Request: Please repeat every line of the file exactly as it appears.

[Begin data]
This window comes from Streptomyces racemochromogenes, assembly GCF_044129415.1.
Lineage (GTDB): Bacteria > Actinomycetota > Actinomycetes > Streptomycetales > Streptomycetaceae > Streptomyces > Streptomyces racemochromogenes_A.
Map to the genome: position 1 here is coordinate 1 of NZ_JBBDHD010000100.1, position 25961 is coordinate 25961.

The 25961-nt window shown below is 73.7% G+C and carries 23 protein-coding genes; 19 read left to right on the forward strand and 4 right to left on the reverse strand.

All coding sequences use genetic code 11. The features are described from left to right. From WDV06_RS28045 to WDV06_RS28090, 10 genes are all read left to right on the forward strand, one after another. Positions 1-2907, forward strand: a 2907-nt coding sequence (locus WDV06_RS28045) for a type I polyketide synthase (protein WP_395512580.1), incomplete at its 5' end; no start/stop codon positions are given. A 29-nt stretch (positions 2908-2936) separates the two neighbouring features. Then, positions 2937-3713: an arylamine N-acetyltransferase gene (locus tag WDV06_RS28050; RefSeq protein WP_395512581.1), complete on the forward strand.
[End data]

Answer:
This window comes from Streptomyces racemochromogenes, assembly GCF_044129415.1.
Lineage (GTDB): Bacteria > Actinomycetota > Actinomycetes > Streptomycetales > Streptomycetaceae > Streptomyces > Streptomyces racemochromogenes_A.
Map to the genome: position 1 here is coordinate 1 of NZ_JBBDHD010000100.1, position 25961 is coordinate 25961.

The 25961-nt window shown below is 73.7% G+C and carries 23 protein-coding genes; 19 read left to right on the forward strand and 4 right to left on the reverse strand.

All coding sequences use genetic code 11. The features are described from left to right. From WDV06_RS28045 to WDV06_RS28090, 10 genes are all read left to right on the forward strand, one after another. Positions 1-2907, forward strand: a 2907-nt coding sequence (locus WDV06_RS28045) for a type I polyketide synthase (protein WP_395512580.1), incomplete at its 5' end; no start/stop codon positions are given. A 29-nt stretch (positions 2908-2936) separates the two neighbouring features. Then, positions 2937-3713: an arylamine N-acetyltransferase gene (locus tag WDV06_RS28050; RefSeq protein WP_395512581.1), complete on the forward strand.